Mary will be serving, still. She serves, watches, and waits, the only remaining link between Jesus’ Galilean ministry, his Passion, and the Resurrection. She is introduced as a grateful, faithful dis-ciple, and that she will remain, a witness to the life Jesus brings.

 

Already, there’s a sort of mystery: what were these demons? What exactly happened to Mary? The evangelists don’t tell us, perhaps because they and Mary herself knew that life with Jesus is not about looking back into the past, but rather rejoicing in God’s power to transform our lives in the present.

 

Questions for Reflection

 

  1. What do we know about Mary Magdalene’s life from the Gospels?
  1. What does her presence in Jesus’ ministry tell you about the kingdom of God that Jesus preached?
  2.   How has God acted in your life with power? How do you respond to that? How would you like to respond?

 

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  • After an almost 2-week break (including most of Holy Week) we are back for the final push. As much as we push, which is not much.
  • We’ll  be in “session” until the latter part of May, when brother’s school dismisses for the summer and the real learning begins.
  • A late start – not only were we tired from the drive back from Charleston, I had to do final edits on my Living Faith contributions for the Oct-Dec issue.
  • (Next task…finishing up a Lent 2017 devotional….for once I was working on a seasonal project during the actual correct season. That’s rare.)
  • First up: Annunciation. Talked about the source of the word,then read the readings and prayed the prayers. Then he read the chapter on the event from the grade 5 volume of Faith and Life.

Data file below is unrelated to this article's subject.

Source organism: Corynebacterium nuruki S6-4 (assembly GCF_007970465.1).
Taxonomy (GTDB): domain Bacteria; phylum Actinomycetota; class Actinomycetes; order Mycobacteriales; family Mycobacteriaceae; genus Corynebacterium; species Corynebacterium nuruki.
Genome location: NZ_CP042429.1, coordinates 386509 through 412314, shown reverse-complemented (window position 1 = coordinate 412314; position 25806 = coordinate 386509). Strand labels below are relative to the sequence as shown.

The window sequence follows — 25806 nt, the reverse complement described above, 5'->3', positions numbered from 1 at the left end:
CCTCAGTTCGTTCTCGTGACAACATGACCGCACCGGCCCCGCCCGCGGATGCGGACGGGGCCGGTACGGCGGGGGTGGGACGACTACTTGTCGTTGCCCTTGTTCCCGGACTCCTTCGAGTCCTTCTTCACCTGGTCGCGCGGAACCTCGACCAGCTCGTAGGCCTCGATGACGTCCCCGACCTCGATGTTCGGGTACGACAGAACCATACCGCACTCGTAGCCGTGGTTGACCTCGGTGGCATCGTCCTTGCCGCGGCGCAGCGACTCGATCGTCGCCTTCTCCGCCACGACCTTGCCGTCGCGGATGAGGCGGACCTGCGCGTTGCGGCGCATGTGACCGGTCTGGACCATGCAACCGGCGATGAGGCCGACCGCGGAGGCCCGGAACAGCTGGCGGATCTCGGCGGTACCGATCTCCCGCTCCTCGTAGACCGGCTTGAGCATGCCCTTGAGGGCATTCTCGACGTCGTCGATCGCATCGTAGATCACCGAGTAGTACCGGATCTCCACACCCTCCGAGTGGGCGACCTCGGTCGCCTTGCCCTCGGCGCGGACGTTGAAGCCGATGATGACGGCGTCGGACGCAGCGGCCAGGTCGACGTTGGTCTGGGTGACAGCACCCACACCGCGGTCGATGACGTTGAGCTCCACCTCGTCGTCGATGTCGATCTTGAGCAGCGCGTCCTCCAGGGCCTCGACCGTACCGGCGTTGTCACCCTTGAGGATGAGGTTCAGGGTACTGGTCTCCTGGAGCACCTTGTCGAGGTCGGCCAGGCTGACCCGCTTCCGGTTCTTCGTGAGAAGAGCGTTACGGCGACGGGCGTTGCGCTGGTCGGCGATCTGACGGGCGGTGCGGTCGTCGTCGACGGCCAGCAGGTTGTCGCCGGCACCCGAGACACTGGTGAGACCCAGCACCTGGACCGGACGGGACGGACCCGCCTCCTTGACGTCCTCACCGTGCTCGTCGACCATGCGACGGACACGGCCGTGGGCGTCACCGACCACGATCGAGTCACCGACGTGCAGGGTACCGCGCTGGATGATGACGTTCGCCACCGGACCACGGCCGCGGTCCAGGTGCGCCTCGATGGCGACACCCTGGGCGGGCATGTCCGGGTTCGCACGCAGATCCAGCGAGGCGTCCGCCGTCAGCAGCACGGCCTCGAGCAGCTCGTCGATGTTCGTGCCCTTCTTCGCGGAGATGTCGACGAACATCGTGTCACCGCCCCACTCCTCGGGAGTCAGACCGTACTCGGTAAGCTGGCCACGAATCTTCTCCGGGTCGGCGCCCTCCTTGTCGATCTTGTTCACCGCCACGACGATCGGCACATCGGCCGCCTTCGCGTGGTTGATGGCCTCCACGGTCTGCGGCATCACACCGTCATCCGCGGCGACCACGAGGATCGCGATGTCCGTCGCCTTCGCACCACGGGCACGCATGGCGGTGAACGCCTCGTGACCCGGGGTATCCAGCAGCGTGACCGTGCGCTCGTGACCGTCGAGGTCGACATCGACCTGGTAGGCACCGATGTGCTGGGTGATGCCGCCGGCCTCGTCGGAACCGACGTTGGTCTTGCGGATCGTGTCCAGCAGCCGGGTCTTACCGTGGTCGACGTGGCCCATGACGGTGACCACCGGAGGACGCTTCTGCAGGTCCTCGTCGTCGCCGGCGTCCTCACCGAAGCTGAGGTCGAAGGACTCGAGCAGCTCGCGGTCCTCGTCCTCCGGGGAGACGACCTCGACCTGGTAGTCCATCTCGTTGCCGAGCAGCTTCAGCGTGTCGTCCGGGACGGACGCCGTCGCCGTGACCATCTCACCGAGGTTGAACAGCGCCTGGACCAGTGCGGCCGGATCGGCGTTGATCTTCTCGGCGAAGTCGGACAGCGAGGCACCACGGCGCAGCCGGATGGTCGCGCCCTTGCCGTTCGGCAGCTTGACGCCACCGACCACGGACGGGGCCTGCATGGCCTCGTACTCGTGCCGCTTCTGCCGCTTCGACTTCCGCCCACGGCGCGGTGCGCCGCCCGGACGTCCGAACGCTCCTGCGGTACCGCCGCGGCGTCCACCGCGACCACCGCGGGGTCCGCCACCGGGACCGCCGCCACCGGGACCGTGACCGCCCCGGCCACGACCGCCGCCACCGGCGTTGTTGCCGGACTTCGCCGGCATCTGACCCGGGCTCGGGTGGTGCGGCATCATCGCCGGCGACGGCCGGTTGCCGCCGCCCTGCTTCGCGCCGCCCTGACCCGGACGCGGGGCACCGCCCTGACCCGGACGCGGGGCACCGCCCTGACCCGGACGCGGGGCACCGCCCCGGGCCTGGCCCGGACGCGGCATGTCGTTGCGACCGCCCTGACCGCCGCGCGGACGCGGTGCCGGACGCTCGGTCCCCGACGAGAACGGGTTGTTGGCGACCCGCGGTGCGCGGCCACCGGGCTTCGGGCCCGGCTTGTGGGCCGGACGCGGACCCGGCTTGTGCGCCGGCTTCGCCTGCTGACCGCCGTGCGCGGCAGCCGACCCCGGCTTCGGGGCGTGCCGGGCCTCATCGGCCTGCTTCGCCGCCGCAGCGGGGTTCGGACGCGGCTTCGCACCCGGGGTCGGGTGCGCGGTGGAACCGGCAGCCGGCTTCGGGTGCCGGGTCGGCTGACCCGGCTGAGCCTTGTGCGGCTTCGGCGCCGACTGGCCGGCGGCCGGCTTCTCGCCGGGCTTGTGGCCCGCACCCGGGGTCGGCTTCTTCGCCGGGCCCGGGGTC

• Next, relating of a dream that involved The Matrix,The Regular Show and some other pop culture artifact.
  • Then, as we started Latin, he asked how, if the 3 Sisters had prophesied  that Macbeth would not be killed by anyone of woman born, how it was that MacDuff killed him? Um…let me explain….
  • That task done, time for Latin. Reviewed prepositions and adjectives from the last chapter, as well as the 3 tenses of eo, ire (to go). Moved on to the next chapter and introduced that vocabulary and its derivatives.
  • (I should add – no copywork. It was late and we were going to have to be short because of errands and early Brother School dismissal, so I just wanted to get the big stuff going for the week)
  • Poetry – we are reviewing the poetry he has memorized so far.  We started today with “No Man is an Island” and Dickinson’s “Hope.” He did well on both and came out with parts of “Blow, blow thou winter wind” even though he’d never purposefully memorized it, only done it for copywork and discussed it with me, and then did a paraphrase of “All the World’s a Stage.” Yes, we worked on As You Like It earlier in the year.
  • For writing, we started the next chapter of Writing and Rhetoric. Before Easter, the focus was refutation, and now, dealing with the same Bre’r Rabbit story, he will move on to confirmation. So today was just reading and thinking about that.